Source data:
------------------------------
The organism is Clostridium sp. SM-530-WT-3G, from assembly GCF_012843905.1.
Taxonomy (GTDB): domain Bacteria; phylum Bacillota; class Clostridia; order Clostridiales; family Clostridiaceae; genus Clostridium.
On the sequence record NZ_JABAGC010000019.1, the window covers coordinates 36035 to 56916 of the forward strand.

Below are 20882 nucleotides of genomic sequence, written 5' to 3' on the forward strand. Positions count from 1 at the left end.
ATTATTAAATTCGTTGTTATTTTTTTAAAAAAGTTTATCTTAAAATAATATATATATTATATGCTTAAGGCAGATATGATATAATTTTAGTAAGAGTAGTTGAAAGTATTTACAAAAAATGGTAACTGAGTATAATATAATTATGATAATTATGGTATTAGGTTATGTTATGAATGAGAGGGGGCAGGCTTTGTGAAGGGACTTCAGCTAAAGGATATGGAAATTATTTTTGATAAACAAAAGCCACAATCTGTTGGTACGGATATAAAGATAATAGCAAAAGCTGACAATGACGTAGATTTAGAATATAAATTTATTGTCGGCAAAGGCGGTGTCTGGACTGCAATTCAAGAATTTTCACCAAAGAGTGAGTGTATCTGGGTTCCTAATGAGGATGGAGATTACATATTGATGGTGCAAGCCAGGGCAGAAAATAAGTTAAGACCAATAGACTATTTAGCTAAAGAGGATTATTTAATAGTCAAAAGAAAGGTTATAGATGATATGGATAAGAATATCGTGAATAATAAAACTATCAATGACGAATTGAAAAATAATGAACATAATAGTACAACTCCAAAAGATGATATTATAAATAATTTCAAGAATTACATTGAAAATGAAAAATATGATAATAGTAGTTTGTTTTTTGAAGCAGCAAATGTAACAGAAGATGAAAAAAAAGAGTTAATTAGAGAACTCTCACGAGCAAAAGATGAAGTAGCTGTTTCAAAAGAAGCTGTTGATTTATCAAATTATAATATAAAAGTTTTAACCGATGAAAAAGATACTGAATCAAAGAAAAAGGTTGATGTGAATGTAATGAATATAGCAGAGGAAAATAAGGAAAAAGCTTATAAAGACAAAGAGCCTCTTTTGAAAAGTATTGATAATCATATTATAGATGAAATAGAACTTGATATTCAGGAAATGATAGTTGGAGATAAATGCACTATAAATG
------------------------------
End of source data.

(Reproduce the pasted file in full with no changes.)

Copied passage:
The organism is Clostridium sp. SM-530-WT-3G, from assembly GCF_012843905.1.
Taxonomy (GTDB): domain Bacteria; phylum Bacillota; class Clostridia; order Clostridiales; family Clostridiaceae; genus Clostridium.
On the sequence record NZ_JABAGC010000019.1, the window covers coordinates 36035 to 56916 of the forward strand.

Below are 20882 nucleotides of genomic sequence, written 5' to 3' on the forward strand. Positions count from 1 at the left end.
ATTATTAAATTCGTTGTTATTTTTTTAAAAAAGTTTATCTTAAAATAATATATATATTATATGCTTAAGGCAGATATGATATAATTTTAGTAAGAGTAGTTGAAAGTATTTACAAAAAATGGTAACTGAGTATAATATAATTATGATAATTATGGTATTAGGTTATGTTATGAATGAGAGGGGGCAGGCTTTGTGAAGGGACTTCAGCTAAAGGATATGGAAATTATTTTTGATAAACAAAAGCCACAATCTGTTGGTACGGATATAAAGATAATAGCAAAAGCTGACAATGACGTAGATTTAGAATATAAATTTATTGTCGGCAAAGGCGGTGTCTGGACTGCAATTCAAGAATTTTCACCAAAGAGTGAGTGTATCTGGGTTCCTAATGAGGATGGAGATTACATATTGATGGTGCAAGCCAGGGCAGAAAATAAGTTAAGACCAATAGACTATTTAGCTAAAGAGGATTATTTAATAGTCAAAAGAAAGGTTATAGATGATATGGATAAGAATATCGTGAATAATAAAACTATCAATGACGAATTGAAAAATAATGAACATAATAGTACAACTCCAAAAGATGATATTATAAATAATTTCAAGAATTACATTGAAAATGAAAAATATGATAATAGTAGTTTGTTTTTTGAAGCAGCAAATGTAACAGAAGATGAAAAAAAAGAGTTAATTAGAGAACTCTCACGAGCAAAAGATGAAGTAGCTGTTTCAAAAGAAGCTGTTGATTTATCAAATTATAATATAAAAGTTTTAACCGATGAAAAAGATACTGAATCAAAGAAAAAGGTTGATGTGAATGTAATGAATATAGCAGAGGAAAATAAGGAAAAAGCTTATAAAGACAAAGAGCCTCTTTTGAAAAGTATTGATAATCATATTATAGATGAAATAGAACTTGATATTCAGGAAATGATAGTTGGAGATAAATGCACTATAAATG